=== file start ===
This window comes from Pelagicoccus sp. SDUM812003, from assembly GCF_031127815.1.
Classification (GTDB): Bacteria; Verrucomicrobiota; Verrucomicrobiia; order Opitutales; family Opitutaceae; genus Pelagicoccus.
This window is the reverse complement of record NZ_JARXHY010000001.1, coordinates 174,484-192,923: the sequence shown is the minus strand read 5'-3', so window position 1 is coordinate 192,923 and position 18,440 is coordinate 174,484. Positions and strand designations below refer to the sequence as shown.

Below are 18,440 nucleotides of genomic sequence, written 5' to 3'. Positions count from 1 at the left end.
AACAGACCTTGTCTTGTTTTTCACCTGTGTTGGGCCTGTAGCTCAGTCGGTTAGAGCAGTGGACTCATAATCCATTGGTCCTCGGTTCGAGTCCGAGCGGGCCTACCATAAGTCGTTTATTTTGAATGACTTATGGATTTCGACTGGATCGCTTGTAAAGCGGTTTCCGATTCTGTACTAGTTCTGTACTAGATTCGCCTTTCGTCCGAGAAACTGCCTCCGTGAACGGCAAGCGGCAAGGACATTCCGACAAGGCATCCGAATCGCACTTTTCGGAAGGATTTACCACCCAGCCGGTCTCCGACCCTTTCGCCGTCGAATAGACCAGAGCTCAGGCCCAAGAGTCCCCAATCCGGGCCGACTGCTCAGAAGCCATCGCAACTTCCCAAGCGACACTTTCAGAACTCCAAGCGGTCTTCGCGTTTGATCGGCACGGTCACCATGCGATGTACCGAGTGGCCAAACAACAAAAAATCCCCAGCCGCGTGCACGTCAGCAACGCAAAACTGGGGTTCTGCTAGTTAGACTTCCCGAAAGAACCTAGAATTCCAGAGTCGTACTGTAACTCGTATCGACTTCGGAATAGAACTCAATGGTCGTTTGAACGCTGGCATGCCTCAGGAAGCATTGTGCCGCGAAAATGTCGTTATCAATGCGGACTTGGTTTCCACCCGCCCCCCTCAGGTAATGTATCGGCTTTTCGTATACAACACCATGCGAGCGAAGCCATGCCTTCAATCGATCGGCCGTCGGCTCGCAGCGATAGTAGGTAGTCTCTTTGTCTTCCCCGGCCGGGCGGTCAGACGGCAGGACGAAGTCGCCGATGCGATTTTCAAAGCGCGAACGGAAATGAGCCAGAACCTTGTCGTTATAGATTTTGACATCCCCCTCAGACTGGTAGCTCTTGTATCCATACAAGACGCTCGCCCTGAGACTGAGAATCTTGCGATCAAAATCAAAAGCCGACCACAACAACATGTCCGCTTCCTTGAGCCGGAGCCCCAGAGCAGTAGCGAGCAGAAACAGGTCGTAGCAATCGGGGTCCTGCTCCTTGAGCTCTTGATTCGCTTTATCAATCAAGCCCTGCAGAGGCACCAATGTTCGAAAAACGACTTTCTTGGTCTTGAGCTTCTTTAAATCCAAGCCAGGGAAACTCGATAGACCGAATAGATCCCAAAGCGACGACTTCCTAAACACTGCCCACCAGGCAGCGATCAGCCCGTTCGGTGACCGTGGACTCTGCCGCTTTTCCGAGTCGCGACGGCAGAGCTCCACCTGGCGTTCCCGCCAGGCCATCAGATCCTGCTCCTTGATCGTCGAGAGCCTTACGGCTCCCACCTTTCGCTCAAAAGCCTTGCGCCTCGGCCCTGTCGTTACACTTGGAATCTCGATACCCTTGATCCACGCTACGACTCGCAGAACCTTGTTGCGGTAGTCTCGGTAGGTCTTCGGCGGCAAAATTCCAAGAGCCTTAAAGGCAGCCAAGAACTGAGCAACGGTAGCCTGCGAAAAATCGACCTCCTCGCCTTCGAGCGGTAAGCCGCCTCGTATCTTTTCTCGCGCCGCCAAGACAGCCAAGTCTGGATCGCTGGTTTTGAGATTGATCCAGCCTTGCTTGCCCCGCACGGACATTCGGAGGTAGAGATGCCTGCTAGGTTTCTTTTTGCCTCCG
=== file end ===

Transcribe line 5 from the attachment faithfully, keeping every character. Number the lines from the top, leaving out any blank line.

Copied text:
AACAGACCTTGTCTTGTTTTTCACCTGTGTTGGGCCTGTAGCTCAGTCGGTTAGAGCAGTGGACTCATAATCCATTGGTCCTCGGTTCGAGTCCGAGCGGGCCTACCATAAGTCGTTTATTTTGAATGACTTATGGATTTCGACTGGATCGCTTGTAAAGCGGTTTCCGATTCTGTACTAGTTCTGTACTAGATTCGCCTTTCGTCCGAGAAACTGCCTCCGTGAACGGCAAGCGGCAAGGACATTCCGACAAGGCATCCGAATCGCACTTTTCGGAAGGATTTACCACCCAGCCGGTCTCCGACCCTTTCGCCGTCGAATAGACCAGAGCTCAGGCCCAAGAGTCCCCAATCCGGGCCGACTGCTCAGAAGCCATCGCAACTTCCCAAGCGACACTTTCAGAACTCCAAGCGGTCTTCGCGTTTGATCGGCACGGTCACCATGCGATGTACCGAGTGGCCAAACAACAAAAAATCCCCAGCCGCGTGCACGTCAGCAACGCAAAACTGGGGTTCTGCTAGTTAGACTTCCCGAAAGAACCTAGAATTCCAGAGTCGTACTGTAACTCGTATCGACTTCGGAATAGAACTCAATGGTCGTTTGAACGCTGGCATGCCTCAGGAAGCATTGTGCCGCGAAAATGTCGTTATCAATGCGGACTTGGTTTCCACCCGCCCCCCTCAGGTAATGTATCGGCTTTTCGTATACAACACCATGCGAGCGAAGCCATGCCTTCAATCGATCGGCCGTCGGCTCGCAGCGATAGTAGGTAGTCTCTTTGTCTTCCCCGGCCGGGCGGTCAGACGGCAGGACGAAGTCGCCGATGCGATTTTCAAAGCGCGAACGGAAATGAGCCAGAACCTTGTCGTTATAGATTTTGACATCCCCCTCAGACTGGTAGCTCTTGTATCCATACAAGACGCTCGCCCTGAGACTGAGAATCTTGCGATCAAAATCAAAAGCCGACCACAACAACATGTCCGCTTCCTTGAGCCGGAGCCCCAGAGCAGTAGCGAGCAGAAACAGGTCGTAGCAATCGGGGTCCTGCTCCTTGAGCTCTTGATTCGCTTTATCAATCAAGCCCTGCAGAGGCACCAATGTTCGAAAAACGACTTTCTTGGTCTTGAGCTTCTTTAAATCCAAGCCAGGGAAACTCGATAGACCGAATAGATCCCAAAGCGACGACTTCCTAAACACTGCCCACCAGGCAGCGATCAGCCCGTTCGGTGACCGTGGACTCTGCCGCTTTTCCGAGTCGCGACGGCAGAGCTCCACCTGGCGTTCCCGCCAGGCCATCAGATCCTGCTCCTTGATCGTCGAGAGCCTTACGGCTCCCACCTTTCGCTCAAAAGCCTTGCGCCTCGGCCCTGTCGTTACACTTGGAATCTCGATACCCTTGATCCACGCTACGACTCGCAGAACCTTGTTGCGGTAGTCTCGGTAGGTCTTCGGCGGCAAAATTCCAAGAGCCTTAAAGGCAGCCAAGAACTGAGCAACGGTAGCCTGCGAAAAATCGACCTCCTCGCCTTCGAGCGGTAAGCCGCCTCGTATCTTTTCTCGCGCCGCCAAGACAGCCAAGTCTGGATCGCTGGTTTTGAGATTGATCCAGCCTTGCTTGCCCCGCACGGACATTCGGAGGTAGAGATGCCTGCTAGGTTTCTTTTTGCCTCCG